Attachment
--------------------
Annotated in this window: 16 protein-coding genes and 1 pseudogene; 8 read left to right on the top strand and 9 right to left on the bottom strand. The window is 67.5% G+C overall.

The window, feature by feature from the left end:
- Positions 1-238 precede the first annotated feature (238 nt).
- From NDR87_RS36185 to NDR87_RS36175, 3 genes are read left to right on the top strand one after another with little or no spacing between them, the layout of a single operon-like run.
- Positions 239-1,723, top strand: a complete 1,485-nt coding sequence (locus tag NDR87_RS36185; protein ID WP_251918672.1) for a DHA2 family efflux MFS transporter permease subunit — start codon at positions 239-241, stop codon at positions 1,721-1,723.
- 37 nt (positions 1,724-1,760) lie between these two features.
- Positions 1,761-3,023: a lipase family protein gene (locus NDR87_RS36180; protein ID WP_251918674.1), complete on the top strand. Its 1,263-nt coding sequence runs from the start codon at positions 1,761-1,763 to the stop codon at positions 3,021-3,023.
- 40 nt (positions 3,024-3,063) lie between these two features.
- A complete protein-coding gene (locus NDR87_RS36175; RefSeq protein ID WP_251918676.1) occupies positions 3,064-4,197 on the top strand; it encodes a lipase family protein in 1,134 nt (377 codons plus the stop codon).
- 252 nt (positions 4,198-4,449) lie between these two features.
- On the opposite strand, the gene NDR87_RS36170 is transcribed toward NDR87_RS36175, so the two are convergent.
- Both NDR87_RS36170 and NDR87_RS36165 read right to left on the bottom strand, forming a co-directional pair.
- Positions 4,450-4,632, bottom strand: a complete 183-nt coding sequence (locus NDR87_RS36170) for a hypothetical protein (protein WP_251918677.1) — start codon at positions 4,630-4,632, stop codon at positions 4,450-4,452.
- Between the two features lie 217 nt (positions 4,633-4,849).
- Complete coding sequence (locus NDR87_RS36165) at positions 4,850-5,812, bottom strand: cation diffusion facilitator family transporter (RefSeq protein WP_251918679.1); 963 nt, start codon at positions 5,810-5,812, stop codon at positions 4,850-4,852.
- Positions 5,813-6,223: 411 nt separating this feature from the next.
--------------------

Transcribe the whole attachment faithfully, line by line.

Annotated in this window: 16 protein-coding genes and 1 pseudogene; 8 read left to right on the top strand and 9 right to left on the bottom strand. The window is 67.5% G+C overall.

The window, feature by feature from the left end:
- Positions 1-238 precede the first annotated feature (238 nt).
- From NDR87_RS36185 to NDR87_RS36175, 3 genes are read left to right on the top strand one after another with little or no spacing between them, the layout of a single operon-like run.
- Positions 239-1,723, top strand: a complete 1,485-nt coding sequence (locus tag NDR87_RS36185; protein ID WP_251918672.1) for a DHA2 family efflux MFS transporter permease subunit — start codon at positions 239-241, stop codon at positions 1,721-1,723.
- 37 nt (positions 1,724-1,760) lie between these two features.
- Positions 1,761-3,023: a lipase family protein gene (locus NDR87_RS36180; protein ID WP_251918674.1), complete on the top strand. Its 1,263-nt coding sequence runs from the start codon at positions 1,761-1,763 to the stop codon at positions 3,021-3,023.
- 40 nt (positions 3,024-3,063) lie between these two features.
- A complete protein-coding gene (locus NDR87_RS36175; RefSeq protein ID WP_251918676.1) occupies positions 3,064-4,197 on the top strand; it encodes a lipase family protein in 1,134 nt (377 codons plus the stop codon).
- 252 nt (positions 4,198-4,449) lie between these two features.
- On the opposite strand, the gene NDR87_RS36170 is transcribed toward NDR87_RS36175, so the two are convergent.
- Both NDR87_RS36170 and NDR87_RS36165 read right to left on the bottom strand, forming a co-directional pair.
- Positions 4,450-4,632, bottom strand: a complete 183-nt coding sequence (locus NDR87_RS36170) for a hypothetical protein (protein WP_251918677.1) — start codon at positions 4,630-4,632, stop codon at positions 4,450-4,452.
- Between the two features lie 217 nt (positions 4,633-4,849).
- Complete coding sequence (locus NDR87_RS36165) at positions 4,850-5,812, bottom strand: cation diffusion facilitator family transporter (RefSeq protein WP_251918679.1); 963 nt, start codon at positions 5,810-5,812, stop codon at positions 4,850-4,852.
- Positions 5,813-6,223: 411 nt separating this feature from the next.